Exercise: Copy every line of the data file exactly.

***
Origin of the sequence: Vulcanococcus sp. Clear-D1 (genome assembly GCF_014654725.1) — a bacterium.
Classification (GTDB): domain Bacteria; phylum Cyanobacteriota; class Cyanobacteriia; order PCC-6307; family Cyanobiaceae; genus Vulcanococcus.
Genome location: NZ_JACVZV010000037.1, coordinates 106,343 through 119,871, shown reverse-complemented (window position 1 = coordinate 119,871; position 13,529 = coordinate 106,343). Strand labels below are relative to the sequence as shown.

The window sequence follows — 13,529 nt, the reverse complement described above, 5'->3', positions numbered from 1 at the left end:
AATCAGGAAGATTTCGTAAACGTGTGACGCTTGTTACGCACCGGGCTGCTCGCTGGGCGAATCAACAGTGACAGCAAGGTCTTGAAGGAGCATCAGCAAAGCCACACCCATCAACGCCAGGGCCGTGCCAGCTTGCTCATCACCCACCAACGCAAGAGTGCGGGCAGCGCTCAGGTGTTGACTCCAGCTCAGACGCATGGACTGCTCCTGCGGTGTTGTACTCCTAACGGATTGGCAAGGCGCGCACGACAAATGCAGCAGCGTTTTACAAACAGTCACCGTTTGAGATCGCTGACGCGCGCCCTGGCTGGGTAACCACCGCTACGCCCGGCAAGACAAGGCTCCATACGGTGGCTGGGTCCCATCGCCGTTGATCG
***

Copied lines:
Origin of the sequence: Vulcanococcus sp. Clear-D1 (genome assembly GCF_014654725.1) — a bacterium.
Classification (GTDB): domain Bacteria; phylum Cyanobacteriota; class Cyanobacteriia; order PCC-6307; family Cyanobiaceae; genus Vulcanococcus.
Genome location: NZ_JACVZV010000037.1, coordinates 106,343 through 119,871, shown reverse-complemented (window position 1 = coordinate 119,871; position 13,529 = coordinate 106,343). Strand labels below are relative to the sequence as shown.

The window sequence follows — 13,529 nt, the reverse complement described above, 5'->3', positions numbered from 1 at the left end:
AATCAGGAAGATTTCGTAAACGTGTGACGCTTGTTACGCACCGGGCTGCTCGCTGGGCGAATCAACAGTGACAGCAAGGTCTTGAAGGAGCATCAGCAAAGCCACACCCATCAACGCCAGGGCCGTGCCAGCTTGCTCATCACCCACCAACGCAAGAGTGCGGGCAGCGCTCAGGTGTTGACTCCAGCTCAGACGCATGGACTGCTCCTGCGGTGTTGTACTCCTAACGGATTGGCAAGGCGCGCACGACAAATGCAGCAGCGTTTTACAAACAGTCACCGTTTGAGATCGCTGACGCGCGCCCTGGCTGGGTAACCACCGCTACGCCCGGCAAGACAAGGCTCCATACGGTGGCTGGGTCCCATCGCCGTTGATCG